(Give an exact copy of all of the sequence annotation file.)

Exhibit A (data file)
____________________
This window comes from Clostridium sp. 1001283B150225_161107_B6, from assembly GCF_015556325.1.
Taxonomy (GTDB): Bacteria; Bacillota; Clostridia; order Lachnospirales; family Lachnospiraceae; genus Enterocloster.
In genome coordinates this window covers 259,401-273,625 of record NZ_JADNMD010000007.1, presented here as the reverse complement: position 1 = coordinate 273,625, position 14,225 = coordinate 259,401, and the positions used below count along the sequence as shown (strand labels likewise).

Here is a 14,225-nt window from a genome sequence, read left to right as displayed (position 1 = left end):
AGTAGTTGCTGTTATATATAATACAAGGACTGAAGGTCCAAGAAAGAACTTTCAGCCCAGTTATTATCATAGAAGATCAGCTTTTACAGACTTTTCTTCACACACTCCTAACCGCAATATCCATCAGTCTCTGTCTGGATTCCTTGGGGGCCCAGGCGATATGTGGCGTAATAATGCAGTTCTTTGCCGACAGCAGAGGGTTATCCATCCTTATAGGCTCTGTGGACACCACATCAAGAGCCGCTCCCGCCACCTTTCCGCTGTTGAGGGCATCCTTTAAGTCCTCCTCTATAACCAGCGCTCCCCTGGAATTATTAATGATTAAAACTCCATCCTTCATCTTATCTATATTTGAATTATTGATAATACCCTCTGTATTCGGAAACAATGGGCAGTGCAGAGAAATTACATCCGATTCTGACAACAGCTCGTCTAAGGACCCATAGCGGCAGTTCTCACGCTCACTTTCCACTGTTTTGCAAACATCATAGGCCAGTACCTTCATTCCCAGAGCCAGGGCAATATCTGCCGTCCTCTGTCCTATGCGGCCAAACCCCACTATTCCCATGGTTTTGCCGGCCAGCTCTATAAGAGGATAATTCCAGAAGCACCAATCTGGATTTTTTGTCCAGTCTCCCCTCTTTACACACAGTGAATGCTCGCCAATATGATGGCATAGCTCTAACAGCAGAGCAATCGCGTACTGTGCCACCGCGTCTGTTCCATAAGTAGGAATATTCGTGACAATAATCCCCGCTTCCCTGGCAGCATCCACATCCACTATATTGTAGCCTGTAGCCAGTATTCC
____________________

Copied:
This window comes from Clostridium sp. 1001283B150225_161107_B6, from assembly GCF_015556325.1.
Taxonomy (GTDB): Bacteria; Bacillota; Clostridia; order Lachnospirales; family Lachnospiraceae; genus Enterocloster.
In genome coordinates this window covers 259,401-273,625 of record NZ_JADNMD010000007.1, presented here as the reverse complement: position 1 = coordinate 273,625, position 14,225 = coordinate 259,401, and the positions used below count along the sequence as shown (strand labels likewise).

Here is a 14,225-nt window from a genome sequence, read left to right as displayed (position 1 = left end):
AGTAGTTGCTGTTATATATAATACAAGGACTGAAGGTCCAAGAAAGAACTTTCAGCCCAGTTATTATCATAGAAGATCAGCTTTTACAGACTTTTCTTCACACACTCCTAACCGCAATATCCATCAGTCTCTGTCTGGATTCCTTGGGGGCCCAGGCGATATGTGGCGTAATAATGCAGTTCTTTGCCGACAGCAGAGGGTTATCCATCCTTATAGGCTCTGTGGACACCACATCAAGAGCCGCTCCCGCCACCTTTCCGCTGTTGAGGGCATCCTTTAAGTCCTCCTCTATAACCAGCGCTCCCCTGGAATTATTAATGATTAAAACTCCATCCTTCATCTTATCTATATTTGAATTATTGATAATACCCTCTGTATTCGGAAACAATGGGCAGTGCAGAGAAATTACATCCGATTCTGACAACAGCTCGTCTAAGGACCCATAGCGGCAGTTCTCACGCTCACTTTCCACTGTTTTGCAAACATCATAGGCCAGTACCTTCATTCCCAGAGCCAGGGCAATATCTGCCGTCCTCTGTCCTATGCGGCCAAACCCCACTATTCCCATGGTTTTGCCGGCCAGCTCTATAAGAGGATAATTCCAGAAGCACCAATCTGGATTTTTTGTCCAGTCTCCCCTCTTTACACACAGTGAATGCTCGCCAATATGATGGCATAGCTCTAACAGCAGAGCAATCGCGTACTGTGCCACCGCGTCTGTTCCATAAGTAGGAATATTCGTGACAATAATCCCCGCTTCCCTGGCAGCATCCACATCCACTATATTGTAGCCTGTAGCCAGTATTCC